Crisis? What Crisis?

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Posted on November 24, 2015

Risk management is at the top of every corporate agenda, but few organizations have plans in place for coping with crises. In today’s world, that is a risky proposition.

Every crisis has a unique dynamic and set of circumstances. There is almost never a single response or solution when things fall apart. That said, there’s typically one common denominator in every crisis: organizations seldom have even a basic contingency plan in place.

At a time when risk management is at the top of every corporate agenda, lack of preparation for a crisis represents an extreme risk. After all, information technology and social media can destroy in minutes a valuable brand or reputation that has taken years to cultivate. It doesn’t take long for share price and capital markets to reflect—or even amplify—the damage. Not to mention how competitors stand to benefit.

All too often, valuable time is lost to panic and confusion at the outset of a crisis. Instead of responding quickly and firmly, management—especially in large organizations—is often left scrambling to figure out priorities, personnel and processes.

After 15 years on the front lines of crisis management, Navigator has some insights into how organizations and their leaders can develop and deploy custom crisis communications plans.

1. Client Overview
Navigator works closely with the client to better understand:

  • Operations
  • Typical issues/possible crises
  • Key audiences (internal and external)
  • Regular and extraordinary communication channels
  • Cultural characteristics of the client and its stakeholders (board, executive, employees, shareholders, customers, etc.)

2. Crisis Plan Development

  • Identify possible crises
  • Identify core communication teams and additional resources needed for each possible type of crisis
  • Identify audience
  • Identify channels for each audience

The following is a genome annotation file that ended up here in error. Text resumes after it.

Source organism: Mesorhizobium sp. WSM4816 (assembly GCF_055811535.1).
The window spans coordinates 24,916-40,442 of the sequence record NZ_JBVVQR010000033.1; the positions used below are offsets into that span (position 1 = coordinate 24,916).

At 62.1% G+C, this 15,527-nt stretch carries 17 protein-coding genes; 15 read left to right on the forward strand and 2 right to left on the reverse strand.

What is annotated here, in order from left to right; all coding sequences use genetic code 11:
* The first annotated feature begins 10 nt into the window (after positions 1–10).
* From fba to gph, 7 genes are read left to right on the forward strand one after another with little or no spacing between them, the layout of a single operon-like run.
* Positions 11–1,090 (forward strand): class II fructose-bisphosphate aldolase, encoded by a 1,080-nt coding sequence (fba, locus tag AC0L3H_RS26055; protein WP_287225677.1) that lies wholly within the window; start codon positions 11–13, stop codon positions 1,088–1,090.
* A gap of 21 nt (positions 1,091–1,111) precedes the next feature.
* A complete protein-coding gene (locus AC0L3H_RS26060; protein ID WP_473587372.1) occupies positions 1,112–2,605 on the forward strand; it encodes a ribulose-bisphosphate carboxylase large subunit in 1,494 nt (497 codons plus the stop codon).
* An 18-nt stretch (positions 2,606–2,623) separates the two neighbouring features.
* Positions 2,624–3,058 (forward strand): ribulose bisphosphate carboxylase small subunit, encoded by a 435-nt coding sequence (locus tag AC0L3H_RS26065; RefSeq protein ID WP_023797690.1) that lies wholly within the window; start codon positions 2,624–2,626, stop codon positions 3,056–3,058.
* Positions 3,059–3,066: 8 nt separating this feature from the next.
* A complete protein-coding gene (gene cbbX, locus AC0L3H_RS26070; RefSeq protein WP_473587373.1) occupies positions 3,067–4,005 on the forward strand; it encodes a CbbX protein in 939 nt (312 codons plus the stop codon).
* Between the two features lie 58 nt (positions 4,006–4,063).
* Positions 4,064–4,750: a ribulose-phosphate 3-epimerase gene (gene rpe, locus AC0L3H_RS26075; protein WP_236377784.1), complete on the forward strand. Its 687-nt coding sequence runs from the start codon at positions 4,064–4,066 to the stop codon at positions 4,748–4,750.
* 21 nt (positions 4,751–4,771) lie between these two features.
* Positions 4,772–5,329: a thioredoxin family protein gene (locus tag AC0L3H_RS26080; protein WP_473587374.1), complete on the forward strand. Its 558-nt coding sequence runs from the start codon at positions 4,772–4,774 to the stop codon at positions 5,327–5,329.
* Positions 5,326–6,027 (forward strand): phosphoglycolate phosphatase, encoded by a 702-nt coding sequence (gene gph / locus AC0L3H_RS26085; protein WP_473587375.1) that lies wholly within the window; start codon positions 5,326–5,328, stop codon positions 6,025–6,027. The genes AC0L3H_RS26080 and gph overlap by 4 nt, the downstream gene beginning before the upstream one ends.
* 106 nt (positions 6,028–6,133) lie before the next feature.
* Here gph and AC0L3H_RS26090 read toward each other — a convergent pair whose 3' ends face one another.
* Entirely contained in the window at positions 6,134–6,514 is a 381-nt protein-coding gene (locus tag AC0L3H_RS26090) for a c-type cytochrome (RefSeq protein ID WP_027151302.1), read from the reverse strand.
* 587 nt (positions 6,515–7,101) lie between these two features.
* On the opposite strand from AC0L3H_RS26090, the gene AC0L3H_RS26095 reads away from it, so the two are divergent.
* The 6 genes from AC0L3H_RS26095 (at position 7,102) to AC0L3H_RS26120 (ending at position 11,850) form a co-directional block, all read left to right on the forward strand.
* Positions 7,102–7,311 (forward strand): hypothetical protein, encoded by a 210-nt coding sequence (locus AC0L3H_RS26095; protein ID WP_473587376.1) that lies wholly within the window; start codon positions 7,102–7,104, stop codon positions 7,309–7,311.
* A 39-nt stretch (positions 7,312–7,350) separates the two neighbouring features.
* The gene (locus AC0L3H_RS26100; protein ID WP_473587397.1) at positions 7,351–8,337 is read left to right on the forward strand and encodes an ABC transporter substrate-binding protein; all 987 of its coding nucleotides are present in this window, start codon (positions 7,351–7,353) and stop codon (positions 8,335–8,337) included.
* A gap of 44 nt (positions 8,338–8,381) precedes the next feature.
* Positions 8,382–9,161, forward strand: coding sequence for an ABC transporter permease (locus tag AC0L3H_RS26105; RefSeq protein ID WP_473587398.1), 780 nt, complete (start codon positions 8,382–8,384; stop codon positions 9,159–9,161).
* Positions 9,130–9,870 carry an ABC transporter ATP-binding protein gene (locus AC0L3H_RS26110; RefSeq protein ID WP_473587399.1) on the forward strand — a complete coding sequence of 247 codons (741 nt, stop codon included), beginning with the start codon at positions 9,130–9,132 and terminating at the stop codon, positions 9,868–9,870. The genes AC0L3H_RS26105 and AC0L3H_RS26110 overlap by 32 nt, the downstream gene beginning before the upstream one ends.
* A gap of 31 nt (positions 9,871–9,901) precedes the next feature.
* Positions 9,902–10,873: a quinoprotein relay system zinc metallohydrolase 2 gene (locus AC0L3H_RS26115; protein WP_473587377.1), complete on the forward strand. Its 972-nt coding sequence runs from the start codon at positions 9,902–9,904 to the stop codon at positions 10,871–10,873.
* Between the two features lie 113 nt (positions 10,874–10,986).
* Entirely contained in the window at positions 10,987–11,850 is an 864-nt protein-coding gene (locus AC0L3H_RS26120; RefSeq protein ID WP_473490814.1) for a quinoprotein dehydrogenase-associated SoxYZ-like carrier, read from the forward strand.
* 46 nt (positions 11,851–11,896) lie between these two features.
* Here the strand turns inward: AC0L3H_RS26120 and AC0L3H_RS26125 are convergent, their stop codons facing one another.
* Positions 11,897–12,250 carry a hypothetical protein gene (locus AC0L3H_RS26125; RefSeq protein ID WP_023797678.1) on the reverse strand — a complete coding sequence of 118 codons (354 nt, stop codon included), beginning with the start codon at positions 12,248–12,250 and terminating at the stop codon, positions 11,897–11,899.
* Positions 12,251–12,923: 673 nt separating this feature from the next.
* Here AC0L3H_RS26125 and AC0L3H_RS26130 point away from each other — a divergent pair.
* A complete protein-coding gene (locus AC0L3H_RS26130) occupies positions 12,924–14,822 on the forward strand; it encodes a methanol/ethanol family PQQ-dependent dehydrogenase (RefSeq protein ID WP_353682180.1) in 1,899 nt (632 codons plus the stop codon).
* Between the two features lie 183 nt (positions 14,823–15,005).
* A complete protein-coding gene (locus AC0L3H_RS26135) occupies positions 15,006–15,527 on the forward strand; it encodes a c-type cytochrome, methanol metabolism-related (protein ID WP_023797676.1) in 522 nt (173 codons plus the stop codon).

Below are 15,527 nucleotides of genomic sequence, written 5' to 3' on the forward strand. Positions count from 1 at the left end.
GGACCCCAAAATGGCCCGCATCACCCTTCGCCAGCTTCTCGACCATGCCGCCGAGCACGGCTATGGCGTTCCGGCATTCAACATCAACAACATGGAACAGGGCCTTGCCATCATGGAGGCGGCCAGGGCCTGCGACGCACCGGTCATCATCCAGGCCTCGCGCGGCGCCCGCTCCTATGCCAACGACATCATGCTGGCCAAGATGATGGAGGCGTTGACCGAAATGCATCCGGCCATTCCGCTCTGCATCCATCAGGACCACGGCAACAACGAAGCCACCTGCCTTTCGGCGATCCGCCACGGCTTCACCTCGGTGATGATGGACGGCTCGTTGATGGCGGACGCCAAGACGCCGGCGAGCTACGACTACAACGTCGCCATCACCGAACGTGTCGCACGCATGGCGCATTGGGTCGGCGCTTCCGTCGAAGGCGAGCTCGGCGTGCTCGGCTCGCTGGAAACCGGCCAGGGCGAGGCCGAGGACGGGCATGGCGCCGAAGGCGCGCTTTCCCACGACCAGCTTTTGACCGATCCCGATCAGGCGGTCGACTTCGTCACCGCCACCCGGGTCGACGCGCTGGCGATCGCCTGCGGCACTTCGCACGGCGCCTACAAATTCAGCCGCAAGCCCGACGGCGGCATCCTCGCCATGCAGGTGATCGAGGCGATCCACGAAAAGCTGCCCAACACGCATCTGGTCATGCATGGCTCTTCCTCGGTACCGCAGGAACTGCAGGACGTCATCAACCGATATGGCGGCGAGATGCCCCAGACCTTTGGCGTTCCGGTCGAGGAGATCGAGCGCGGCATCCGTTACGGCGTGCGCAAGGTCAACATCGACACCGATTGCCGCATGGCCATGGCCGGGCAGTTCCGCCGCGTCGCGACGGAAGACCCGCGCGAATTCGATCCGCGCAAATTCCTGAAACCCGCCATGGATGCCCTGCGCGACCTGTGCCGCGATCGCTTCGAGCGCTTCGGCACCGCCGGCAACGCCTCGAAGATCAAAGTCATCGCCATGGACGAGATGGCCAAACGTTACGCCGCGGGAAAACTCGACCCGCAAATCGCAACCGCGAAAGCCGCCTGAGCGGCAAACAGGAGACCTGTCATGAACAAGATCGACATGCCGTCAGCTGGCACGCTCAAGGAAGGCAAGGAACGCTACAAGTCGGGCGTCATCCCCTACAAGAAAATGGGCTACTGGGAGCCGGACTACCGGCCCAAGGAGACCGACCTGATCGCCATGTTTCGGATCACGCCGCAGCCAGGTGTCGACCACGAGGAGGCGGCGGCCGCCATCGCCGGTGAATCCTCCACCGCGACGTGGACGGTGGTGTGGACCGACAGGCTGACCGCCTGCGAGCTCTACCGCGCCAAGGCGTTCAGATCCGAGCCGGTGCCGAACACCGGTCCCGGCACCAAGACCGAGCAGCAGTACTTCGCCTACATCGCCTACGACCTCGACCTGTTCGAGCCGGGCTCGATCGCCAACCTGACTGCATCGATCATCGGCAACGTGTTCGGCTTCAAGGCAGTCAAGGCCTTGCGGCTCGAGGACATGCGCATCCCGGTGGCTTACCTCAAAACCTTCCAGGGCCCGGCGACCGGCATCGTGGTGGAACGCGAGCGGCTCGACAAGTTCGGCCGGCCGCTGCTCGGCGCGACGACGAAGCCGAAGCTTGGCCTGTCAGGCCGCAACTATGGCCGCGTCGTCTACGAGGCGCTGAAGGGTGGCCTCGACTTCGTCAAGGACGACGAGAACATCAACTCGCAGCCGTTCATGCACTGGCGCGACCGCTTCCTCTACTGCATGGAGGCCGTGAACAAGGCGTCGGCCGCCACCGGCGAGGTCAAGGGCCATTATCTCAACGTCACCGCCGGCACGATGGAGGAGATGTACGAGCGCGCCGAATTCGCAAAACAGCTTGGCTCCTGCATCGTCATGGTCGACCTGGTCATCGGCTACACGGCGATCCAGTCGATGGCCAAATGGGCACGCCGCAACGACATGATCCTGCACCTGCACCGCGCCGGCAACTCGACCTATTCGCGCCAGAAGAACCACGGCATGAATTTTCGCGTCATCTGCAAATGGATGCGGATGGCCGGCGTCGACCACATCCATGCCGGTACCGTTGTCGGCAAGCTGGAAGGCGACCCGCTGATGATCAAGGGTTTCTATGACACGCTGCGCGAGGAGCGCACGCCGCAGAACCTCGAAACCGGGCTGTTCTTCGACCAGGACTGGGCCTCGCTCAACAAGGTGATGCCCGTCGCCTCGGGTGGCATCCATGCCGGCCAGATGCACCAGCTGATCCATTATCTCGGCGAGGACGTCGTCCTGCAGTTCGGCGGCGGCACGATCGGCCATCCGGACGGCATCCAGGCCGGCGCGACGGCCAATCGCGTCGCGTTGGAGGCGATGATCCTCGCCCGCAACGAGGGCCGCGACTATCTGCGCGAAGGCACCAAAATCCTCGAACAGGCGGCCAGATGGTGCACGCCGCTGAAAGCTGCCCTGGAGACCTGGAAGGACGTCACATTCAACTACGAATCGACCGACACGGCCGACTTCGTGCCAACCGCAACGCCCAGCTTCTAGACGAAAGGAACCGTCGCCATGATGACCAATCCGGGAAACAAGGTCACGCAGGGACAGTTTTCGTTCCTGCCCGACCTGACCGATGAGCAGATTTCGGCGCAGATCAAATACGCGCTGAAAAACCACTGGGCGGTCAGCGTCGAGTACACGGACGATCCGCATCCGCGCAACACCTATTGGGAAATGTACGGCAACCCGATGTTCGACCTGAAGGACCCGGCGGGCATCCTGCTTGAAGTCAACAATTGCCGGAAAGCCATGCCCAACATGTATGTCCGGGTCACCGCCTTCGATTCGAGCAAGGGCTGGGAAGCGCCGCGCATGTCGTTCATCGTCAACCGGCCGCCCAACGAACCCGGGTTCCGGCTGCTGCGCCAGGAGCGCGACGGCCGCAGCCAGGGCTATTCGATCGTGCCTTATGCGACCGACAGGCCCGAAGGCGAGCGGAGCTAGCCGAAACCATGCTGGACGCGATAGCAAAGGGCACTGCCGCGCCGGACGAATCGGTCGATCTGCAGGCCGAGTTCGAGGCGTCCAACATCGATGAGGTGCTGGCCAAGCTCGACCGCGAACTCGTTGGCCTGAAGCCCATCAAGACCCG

• Prepare draft materials

3. Awareness Development

  • Meeting with key internal clients on principles of crisis communication
  • The session is intended to increase internal cultural awareness of risks associated with handling crises

4. Training

  • Communication/message training for key communicators and spokespersons Media training for key spokespersons
  • Facilitation of desktop simulation for crisis plan

1. Evaluation

  • Team identification and alert Potential impact analysis
  • Risk and damages assessment
  • Public visibility assessment
  • Engagement decisions (whether to communicate proactively or reactively, how broadly, and to which specific audiences under what circumstances, and how)

2. Ongoing Crisis Management

  • Identify possible crises
  • Identify core communication teams and additional resources needed for each possible type of crisis
  • Identify audience
  • Identify channels for each audience
  • Prepare draft materials

3. Recovery

  • Team identification and alert Potential impact analysis
  • Review campaign objectives and metrics
  • Determine lessons learned and incorporate into an updated response plan
  • Convene meeting with internal stakeholders to share insights and close file

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